NORTH ADAMS — Kurt Weiser is no stranger to insomnia.
He's also not one to complain about sleepless nights, as that is when he's most productive.
"It's hard to sleep when there's too much to think about. It's easy to stay awake and work," Weiser said during a recent phone interview with The Eagle.
Naming his latest exhibition, "Insomnia," now on view at Ferrin Contemporary, only seemed fitting to the ceramicist, who spent the last 30 years filling sketchbooks with the black and white drawings that appear on the porcelain vessels and accompanying linoleum-cut prints in the show.
"I'm always drawing. The best work always comes when you're supposed to be paying attention to something else," he said.
Weiser, a nationally and internationally renowned ceramicist and professor at Arizona State University's Herberger Institute for Design and Arts, is best known for his colorful teapots, globes and vases, filled with colorful china paint narrative scenes — derived from mythology and history — placed in highly detailed tropical landscapes.
"While most visual artists use drawing in their practice as a road map to a finished work, Kurt compulsively draws as part of his daily and often nightly life," gallery owner Leslie Ferrin said in a statement on the show. "His process of filling sketchbooks populated with repeating characters, expressions, objects and non-specific, organic forms provides an outlet for images and ideas that flood his mind. Through this practice, he perfects compositions that are later drawn upon for highly-detailed, colorful china paintings on porcelain."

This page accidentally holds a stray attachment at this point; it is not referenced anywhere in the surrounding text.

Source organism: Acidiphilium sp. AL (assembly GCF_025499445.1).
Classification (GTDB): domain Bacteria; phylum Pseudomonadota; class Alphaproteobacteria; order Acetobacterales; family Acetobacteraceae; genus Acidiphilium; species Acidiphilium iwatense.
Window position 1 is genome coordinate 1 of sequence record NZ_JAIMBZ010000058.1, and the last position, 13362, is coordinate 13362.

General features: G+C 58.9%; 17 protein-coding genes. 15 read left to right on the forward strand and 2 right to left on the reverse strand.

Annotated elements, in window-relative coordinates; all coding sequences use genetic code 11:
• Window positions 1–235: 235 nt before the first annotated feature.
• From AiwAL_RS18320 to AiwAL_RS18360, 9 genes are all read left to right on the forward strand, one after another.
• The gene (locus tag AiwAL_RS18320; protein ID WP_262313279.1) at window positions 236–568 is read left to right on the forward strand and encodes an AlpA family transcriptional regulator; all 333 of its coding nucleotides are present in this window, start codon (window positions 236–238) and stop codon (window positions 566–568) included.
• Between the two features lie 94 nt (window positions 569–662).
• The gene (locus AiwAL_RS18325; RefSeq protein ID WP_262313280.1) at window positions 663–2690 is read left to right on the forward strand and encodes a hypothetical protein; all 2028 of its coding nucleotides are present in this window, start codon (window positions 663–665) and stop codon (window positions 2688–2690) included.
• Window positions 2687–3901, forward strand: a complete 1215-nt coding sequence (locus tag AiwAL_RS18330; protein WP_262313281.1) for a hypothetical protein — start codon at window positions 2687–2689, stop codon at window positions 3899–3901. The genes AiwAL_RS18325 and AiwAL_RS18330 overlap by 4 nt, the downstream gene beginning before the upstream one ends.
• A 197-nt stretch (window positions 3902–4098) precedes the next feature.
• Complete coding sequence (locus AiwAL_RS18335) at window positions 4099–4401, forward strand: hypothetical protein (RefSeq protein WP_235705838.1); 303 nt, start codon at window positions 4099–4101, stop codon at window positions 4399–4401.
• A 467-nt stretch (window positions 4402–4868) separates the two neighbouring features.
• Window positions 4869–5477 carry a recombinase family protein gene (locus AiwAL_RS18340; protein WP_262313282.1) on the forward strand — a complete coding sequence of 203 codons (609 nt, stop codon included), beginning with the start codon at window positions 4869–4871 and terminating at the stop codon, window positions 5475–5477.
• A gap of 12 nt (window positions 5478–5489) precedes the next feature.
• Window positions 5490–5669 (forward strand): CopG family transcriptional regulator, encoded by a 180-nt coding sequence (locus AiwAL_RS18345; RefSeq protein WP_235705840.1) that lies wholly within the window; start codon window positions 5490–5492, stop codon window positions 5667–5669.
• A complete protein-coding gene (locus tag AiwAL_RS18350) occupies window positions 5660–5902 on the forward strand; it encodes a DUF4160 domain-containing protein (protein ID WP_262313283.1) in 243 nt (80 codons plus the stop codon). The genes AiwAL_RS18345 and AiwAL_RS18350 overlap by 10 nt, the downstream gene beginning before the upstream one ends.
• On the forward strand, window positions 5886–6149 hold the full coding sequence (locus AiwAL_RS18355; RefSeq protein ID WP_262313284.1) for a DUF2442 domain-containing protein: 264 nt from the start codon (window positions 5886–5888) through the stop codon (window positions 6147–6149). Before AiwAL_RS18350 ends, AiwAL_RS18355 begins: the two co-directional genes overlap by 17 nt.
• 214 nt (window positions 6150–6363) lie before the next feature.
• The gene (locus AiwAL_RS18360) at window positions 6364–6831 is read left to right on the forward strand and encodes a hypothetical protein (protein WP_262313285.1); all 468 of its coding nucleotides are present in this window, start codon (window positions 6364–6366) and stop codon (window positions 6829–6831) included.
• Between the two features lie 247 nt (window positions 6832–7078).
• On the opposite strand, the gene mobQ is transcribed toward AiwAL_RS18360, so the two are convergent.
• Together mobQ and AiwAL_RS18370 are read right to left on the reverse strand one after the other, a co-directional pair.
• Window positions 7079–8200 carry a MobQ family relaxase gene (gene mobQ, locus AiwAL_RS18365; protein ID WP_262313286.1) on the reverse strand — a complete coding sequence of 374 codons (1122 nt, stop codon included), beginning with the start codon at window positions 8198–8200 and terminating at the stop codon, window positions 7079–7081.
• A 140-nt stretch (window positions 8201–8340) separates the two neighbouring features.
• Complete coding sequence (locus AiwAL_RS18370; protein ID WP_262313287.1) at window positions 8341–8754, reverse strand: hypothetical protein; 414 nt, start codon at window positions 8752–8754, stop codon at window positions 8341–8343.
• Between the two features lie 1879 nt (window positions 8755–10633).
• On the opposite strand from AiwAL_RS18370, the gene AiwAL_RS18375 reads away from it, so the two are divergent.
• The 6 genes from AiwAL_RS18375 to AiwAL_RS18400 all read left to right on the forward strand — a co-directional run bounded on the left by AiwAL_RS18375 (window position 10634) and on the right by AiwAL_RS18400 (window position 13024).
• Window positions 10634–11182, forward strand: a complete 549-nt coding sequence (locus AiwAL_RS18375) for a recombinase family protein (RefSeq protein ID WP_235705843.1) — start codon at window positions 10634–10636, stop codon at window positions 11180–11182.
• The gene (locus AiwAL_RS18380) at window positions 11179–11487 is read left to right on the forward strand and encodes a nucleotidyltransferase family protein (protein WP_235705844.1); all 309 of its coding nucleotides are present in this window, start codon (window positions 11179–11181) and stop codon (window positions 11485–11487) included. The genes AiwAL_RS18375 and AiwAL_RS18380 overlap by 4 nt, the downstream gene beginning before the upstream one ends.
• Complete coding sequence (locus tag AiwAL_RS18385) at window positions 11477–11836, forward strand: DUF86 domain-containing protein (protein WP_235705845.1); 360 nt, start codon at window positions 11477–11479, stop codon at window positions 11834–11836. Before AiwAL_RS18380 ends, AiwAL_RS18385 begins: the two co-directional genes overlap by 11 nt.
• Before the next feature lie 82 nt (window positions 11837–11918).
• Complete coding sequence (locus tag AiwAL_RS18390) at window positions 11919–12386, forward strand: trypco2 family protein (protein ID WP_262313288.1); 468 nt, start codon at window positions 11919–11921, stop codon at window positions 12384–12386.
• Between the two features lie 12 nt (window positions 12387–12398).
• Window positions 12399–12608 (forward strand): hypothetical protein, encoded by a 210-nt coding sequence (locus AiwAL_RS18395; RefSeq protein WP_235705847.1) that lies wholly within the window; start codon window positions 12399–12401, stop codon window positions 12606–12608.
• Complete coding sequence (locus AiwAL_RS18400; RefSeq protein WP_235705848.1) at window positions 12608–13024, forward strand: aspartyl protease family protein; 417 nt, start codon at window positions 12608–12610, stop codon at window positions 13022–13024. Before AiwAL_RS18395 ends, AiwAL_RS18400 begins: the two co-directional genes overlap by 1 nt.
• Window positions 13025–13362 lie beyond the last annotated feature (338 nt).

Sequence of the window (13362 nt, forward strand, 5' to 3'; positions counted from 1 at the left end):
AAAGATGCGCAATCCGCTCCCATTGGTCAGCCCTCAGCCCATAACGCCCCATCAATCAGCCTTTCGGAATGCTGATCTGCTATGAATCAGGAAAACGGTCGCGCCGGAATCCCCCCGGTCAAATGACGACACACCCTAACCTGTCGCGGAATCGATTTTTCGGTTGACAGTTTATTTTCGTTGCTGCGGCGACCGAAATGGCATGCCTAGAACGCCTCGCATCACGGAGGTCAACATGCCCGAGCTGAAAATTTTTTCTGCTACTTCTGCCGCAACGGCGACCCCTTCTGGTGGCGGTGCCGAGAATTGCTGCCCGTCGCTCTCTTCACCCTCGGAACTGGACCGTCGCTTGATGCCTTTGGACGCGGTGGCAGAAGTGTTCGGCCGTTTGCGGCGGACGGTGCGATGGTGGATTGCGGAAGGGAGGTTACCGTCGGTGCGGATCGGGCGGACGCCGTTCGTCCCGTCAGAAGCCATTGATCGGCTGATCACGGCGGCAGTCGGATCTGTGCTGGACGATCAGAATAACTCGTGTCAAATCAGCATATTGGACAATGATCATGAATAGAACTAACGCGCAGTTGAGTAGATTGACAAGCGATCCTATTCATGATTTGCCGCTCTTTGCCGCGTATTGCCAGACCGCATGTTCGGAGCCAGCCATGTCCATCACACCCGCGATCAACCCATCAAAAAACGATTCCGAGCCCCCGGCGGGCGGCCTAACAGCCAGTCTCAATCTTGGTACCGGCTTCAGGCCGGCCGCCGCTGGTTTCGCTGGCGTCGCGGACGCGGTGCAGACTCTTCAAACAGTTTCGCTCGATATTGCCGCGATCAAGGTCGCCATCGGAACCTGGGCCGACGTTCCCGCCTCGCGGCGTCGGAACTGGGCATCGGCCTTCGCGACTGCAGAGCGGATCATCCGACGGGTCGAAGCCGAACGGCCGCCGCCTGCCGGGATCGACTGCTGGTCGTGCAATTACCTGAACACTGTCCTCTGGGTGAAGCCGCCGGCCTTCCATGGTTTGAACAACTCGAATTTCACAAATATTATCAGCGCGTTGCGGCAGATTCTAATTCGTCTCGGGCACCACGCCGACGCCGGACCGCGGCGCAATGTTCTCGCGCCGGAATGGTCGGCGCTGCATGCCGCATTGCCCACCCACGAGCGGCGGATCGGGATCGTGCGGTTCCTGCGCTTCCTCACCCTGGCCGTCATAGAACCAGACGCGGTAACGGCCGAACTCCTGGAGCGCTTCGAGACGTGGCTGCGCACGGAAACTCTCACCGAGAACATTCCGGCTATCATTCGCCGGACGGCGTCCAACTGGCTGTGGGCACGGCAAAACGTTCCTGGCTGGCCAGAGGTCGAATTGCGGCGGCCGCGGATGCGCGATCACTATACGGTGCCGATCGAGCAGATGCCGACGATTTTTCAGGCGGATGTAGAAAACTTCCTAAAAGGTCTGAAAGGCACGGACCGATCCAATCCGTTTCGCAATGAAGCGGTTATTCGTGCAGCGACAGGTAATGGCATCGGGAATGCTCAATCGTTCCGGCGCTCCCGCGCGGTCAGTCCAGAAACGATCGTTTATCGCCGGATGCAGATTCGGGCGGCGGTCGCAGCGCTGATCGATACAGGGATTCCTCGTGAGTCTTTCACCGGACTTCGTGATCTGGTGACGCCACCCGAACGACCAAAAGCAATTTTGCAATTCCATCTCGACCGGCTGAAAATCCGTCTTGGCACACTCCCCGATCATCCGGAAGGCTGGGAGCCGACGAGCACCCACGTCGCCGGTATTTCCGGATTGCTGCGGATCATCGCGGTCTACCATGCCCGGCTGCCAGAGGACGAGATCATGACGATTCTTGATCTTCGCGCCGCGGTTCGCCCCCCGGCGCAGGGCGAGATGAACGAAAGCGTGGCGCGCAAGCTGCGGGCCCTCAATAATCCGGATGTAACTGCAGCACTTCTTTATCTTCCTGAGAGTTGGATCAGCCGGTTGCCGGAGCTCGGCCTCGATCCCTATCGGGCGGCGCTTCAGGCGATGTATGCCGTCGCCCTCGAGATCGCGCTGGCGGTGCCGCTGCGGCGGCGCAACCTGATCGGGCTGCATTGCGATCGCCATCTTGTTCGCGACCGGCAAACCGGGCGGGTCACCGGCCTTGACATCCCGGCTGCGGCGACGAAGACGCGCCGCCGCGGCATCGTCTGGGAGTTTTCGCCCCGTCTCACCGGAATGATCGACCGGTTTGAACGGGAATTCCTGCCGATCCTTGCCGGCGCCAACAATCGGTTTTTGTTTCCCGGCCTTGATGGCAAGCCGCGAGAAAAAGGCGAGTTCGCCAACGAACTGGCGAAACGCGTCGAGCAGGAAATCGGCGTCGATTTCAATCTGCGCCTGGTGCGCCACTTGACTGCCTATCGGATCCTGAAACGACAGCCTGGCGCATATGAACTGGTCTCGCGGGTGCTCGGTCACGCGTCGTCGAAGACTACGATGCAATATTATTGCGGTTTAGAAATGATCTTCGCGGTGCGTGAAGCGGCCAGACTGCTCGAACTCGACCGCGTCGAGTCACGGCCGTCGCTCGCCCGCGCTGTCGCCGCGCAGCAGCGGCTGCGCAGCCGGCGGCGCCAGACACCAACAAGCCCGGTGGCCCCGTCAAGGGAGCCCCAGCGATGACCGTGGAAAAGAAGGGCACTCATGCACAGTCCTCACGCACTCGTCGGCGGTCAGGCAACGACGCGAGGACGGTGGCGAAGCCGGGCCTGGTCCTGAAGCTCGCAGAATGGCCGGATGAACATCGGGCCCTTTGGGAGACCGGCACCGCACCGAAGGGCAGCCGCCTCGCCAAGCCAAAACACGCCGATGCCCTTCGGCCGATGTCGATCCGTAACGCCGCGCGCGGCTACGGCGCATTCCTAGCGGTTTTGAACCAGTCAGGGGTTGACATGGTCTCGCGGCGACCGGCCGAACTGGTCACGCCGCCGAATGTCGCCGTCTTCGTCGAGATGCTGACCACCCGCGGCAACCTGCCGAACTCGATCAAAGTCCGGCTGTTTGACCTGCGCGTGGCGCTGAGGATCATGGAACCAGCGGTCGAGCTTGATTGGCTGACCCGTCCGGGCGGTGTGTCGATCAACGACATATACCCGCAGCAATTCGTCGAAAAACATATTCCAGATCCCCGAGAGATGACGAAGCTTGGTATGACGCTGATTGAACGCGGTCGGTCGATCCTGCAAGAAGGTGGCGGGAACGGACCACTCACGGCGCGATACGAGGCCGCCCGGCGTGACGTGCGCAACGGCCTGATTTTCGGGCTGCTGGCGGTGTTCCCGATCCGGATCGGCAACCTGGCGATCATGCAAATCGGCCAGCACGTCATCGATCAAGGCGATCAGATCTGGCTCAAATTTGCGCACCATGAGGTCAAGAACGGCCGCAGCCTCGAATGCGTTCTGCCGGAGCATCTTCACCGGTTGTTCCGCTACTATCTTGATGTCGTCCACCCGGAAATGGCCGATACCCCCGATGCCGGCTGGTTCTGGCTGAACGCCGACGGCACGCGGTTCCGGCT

The desire to create works directly from his sketchbooks has allowed Weiser to return his roots.
"I started out years ago in black and white," he said, referring to his use of the technique "sgraffito" at the beginning of his career. Sgraffito involves applying color to a piece and then scratching part of the layer off to reveal the color beneath — similar to his work with linoleum.
"Every white mark you see in the linoleum-cut prints has been chiseled off," Weiser said.
Before work on the linoleum can even begin, Weiser must select the drawings he wants to transform into prints and transfer them to a USB drive before taking them to a sign printer. There, the work is transferred onto linoleum slabs, which he then cuts and chisels. The linoleum slabs, when complete, are used to make prints.
"I've always liked the printed black against white. It's so dark and beautiful," he said. "I grew up with black and white TV. Now, that's reality."
In the North Adams gallery, Weiser has paired his prints with several of his black-and-white porcelain vessels and one of his brightly colored tea pots.
And while the artist has visually filled every nook and cranny of the space on either material — porcelain or linoleum — he says the interpretation of what he's presenting is up to the viewer.
"It's not a sermon. I'm not trying to say anything in particular," he said. "I don't know if I see things the way other people see things. Who's to say?"